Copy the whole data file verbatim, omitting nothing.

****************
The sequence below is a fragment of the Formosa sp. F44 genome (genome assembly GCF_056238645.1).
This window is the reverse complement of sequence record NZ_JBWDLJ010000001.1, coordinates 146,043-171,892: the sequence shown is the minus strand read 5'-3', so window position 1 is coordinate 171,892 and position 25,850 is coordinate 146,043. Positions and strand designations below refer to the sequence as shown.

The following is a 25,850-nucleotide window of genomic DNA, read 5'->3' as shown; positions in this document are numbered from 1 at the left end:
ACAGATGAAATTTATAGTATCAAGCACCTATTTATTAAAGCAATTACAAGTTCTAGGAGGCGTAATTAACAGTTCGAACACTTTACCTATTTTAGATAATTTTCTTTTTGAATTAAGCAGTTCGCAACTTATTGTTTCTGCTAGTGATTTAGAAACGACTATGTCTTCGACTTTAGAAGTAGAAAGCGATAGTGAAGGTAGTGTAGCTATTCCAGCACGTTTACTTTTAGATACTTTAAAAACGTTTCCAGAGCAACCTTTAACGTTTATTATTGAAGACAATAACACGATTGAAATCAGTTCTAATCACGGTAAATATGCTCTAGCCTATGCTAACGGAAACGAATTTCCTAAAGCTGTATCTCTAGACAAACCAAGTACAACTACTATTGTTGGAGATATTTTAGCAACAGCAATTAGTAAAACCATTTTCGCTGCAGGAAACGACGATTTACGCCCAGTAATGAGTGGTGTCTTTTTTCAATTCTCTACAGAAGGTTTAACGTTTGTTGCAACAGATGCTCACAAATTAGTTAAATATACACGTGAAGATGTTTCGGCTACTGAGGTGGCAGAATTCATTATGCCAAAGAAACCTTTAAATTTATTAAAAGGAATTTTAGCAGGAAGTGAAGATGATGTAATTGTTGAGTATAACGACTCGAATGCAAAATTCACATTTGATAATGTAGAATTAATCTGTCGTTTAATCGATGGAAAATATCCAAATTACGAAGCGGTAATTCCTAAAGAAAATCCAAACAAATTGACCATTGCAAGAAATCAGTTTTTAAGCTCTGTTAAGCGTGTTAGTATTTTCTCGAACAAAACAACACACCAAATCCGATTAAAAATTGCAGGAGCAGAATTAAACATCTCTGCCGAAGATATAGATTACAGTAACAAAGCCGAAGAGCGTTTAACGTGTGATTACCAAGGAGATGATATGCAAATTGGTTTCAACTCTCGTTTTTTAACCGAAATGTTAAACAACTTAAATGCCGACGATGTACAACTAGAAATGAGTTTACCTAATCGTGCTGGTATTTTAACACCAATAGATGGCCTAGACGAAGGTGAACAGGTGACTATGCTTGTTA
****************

The sequence below is a fragment of the Formosa sp. F44 genome (genome assembly GCF_056238645.1).
This window is the reverse complement of sequence record NZ_JBWDLJ010000001.1, coordinates 146,043-171,892: the sequence shown is the minus strand read 5'-3', so window position 1 is coordinate 171,892 and position 25,850 is coordinate 146,043. Positions and strand designations below refer to the sequence as shown.

The following is a 25,850-nucleotide window of genomic DNA, read 5'->3' as shown; positions in this document are numbered from 1 at the left end:
ACAGATGAAATTTATAGTATCAAGCACCTATTTATTAAAGCAATTACAAGTTCTAGGAGGCGTAATTAACAGTTCGAACACTTTACCTATTTTAGATAATTTTCTTTTTGAATTAAGCAGTTCGCAACTTATTGTTTCTGCTAGTGATTTAGAAACGACTATGTCTTCGACTTTAGAAGTAGAAAGCGATAGTGAAGGTAGTGTAGCTATTCCAGCACGTTTACTTTTAGATACTTTAAAAACGTTTCCAGAGCAACCTTTAACGTTTATTATTGAAGACAATAACACGATTGAAATCAGTTCTAATCACGGTAAATATGCTCTAGCCTATGCTAACGGAAACGAATTTCCTAAAGCTGTATCTCTAGACAAACCAAGTACAACTACTATTGTTGGAGATATTTTAGCAACAGCAATTAGTAAAACCATTTTCGCTGCAGGAAACGACGATTTACGCCCAGTAATGAGTGGTGTCTTTTTTCAATTCTCTACAGAAGGTTTAACGTTTGTTGCAACAGATGCTCACAAATTAGTTAAATATACACGTGAAGATGTTTCGGCTACTGAGGTGGCAGAATTCATTATGCCAAAGAAACCTTTAAATTTATTAAAAGGAATTTTAGCAGGAAGTGAAGATGATGTAATTGTTGAGTATAACGACTCGAATGCAAAATTCACATTTGATAATGTAGAATTAATCTGTCGTTTAATCGATGGAAAATATCCAAATTACGAAGCGGTAATTCCTAAAGAAAATCCAAACAAATTGACCATTGCAAGAAATCAGTTTTTAAGCTCTGTTAAGCGTGTTAGTATTTTCTCGAACAAAACAACACACCAAATCCGATTAAAAATTGCAGGAGCAGAATTAAACATCTCTGCCGAAGATATAGATTACAGTAACAAAGCCGAAGAGCGTTTAACGTGTGATTACCAAGGAGATGATATGCAAATTGGTTTCAACTCTCGTTTTTTAACCGAAATGTTAAACAACTTAAATGCCGACGATGTACAACTAGAAATGAGTTTACCTAATCGTGCTGGTATTTTAACACCAATAGATGGCCTAGACGAAGGTGAACAGGTGACTATGCTTGTTA